waste can represent a significant source of methane. The anaerobic
decomposition of livestock and poultry manure, common to manure
heaps and slurry tanks, leads to large amounts of methane production
due to its large organic carbon content. Similarly, the processing
of industrial and domestic waste water and sewage can also produce
significant amounts of methane.
In total, such waste accounts for between 14 and 25 million tonnes
of methane emission per year globally. Historically, methane emission
from this source is likely to have been much lower due to lower
livestock numbers and relatively low livestock densities. Today
though consumer demand, for meat and dairy products in particular,
requires ever higher numbers and densities of livestock.
Clearly, man is directly responsible for methane emission from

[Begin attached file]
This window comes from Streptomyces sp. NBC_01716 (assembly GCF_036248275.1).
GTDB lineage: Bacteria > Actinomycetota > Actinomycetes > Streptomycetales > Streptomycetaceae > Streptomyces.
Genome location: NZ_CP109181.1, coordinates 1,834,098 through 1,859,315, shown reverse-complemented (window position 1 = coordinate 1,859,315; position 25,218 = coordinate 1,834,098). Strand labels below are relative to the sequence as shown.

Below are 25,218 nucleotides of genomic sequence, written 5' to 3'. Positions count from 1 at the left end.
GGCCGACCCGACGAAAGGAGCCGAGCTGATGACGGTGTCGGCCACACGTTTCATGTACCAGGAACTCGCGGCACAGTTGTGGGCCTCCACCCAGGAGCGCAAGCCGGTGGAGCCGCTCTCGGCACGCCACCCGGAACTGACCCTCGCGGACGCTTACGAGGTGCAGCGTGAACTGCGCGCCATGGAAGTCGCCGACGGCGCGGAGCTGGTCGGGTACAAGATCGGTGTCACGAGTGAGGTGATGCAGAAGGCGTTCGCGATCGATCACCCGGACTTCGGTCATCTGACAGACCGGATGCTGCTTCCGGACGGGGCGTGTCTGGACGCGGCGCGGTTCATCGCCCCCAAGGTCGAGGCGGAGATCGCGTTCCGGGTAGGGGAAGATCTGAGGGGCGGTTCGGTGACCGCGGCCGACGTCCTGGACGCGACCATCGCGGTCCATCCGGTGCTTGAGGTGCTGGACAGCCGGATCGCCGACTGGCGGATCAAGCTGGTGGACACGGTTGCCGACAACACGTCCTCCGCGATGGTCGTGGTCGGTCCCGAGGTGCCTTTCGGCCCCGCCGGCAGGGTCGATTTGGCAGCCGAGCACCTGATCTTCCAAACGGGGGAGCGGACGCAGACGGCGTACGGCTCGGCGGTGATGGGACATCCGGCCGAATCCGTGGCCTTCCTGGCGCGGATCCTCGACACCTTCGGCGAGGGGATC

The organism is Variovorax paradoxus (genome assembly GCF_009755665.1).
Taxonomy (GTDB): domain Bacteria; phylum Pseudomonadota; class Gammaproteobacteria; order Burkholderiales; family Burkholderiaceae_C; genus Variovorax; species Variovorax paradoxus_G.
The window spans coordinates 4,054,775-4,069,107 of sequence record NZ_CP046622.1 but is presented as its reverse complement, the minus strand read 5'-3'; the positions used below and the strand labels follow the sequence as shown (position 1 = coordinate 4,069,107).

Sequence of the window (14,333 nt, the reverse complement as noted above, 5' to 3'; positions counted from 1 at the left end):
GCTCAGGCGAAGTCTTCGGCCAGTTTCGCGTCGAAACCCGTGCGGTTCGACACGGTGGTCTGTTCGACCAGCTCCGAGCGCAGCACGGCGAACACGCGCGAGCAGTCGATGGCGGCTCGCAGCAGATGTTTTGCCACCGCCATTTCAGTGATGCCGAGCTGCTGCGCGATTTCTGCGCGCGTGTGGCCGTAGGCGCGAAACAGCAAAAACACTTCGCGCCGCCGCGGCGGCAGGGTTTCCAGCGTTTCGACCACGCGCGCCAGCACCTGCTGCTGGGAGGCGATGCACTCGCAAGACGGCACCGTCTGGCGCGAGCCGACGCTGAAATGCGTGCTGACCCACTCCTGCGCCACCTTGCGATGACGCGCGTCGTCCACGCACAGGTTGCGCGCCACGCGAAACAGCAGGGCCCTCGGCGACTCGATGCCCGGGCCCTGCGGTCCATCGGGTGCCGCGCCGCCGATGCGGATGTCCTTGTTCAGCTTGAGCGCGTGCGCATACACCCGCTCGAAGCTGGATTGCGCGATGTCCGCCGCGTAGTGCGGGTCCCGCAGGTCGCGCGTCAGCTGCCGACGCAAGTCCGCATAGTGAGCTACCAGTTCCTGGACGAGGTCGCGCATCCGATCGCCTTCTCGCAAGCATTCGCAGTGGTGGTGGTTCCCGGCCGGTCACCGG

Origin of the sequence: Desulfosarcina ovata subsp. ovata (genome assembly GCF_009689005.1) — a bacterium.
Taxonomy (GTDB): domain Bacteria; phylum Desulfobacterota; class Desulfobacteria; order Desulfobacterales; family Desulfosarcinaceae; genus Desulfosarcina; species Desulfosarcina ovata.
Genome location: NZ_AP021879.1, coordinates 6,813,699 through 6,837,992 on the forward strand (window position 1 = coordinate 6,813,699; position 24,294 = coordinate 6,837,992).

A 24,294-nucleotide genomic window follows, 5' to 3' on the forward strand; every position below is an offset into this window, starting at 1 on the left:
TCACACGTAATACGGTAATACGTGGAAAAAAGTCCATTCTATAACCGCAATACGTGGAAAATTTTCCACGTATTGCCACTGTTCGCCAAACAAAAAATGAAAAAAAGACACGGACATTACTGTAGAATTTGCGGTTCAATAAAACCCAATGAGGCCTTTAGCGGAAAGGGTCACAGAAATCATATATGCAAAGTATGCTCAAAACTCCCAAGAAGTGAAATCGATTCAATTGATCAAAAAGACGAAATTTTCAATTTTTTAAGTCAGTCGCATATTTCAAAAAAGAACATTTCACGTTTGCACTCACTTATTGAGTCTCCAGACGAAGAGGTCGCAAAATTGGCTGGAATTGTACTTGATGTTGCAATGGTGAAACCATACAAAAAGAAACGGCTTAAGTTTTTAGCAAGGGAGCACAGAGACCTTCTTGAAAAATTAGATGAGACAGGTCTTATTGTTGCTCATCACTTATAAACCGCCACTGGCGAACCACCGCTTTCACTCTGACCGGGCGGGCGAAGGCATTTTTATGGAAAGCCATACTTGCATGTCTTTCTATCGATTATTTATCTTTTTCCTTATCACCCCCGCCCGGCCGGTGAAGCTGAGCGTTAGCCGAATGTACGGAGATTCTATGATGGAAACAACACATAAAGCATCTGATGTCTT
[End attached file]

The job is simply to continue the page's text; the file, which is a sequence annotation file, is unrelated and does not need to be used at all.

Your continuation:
livestock manure and human sewage. Where animal manure would,
in the wild, be spread over a wide area and decompose aerobically
in the natural environment, intensive livestock rearing methods
mean high concentrations of manure build up in relatively small
areas. Such conditions lead to a predominance of, methane producing,
anaerobic decomposition of the manure.
In a similar way, greater human numbers and population densities
have led to larger concentrations of waste water and sewage in
collection areas, such as sewage works. Human waste processing
can also produce large amounts of methane if anaerobic decomposition
is allowed to predominate.
Potential for control
The trapping of methane from strong sources of livestock manure
methane, such as slurry tanks, has already proved a very successful
way of reducing methane emissions to the atmosphere from this
source. The recovered methane, often called 'biogas', can be simply
flared off as carbon dioxide or can potentially be used as a fuel.
Other options include a move away from such intensive rearing
methods, with an increase in grazing time for animals and so a
greater dispersal of their manure. For human waste water and sewage,
ensuring aerobic decomposition using aeration methods is an oft
employed strategy, though methane trapping and subsequent burning
is practiced at some sites.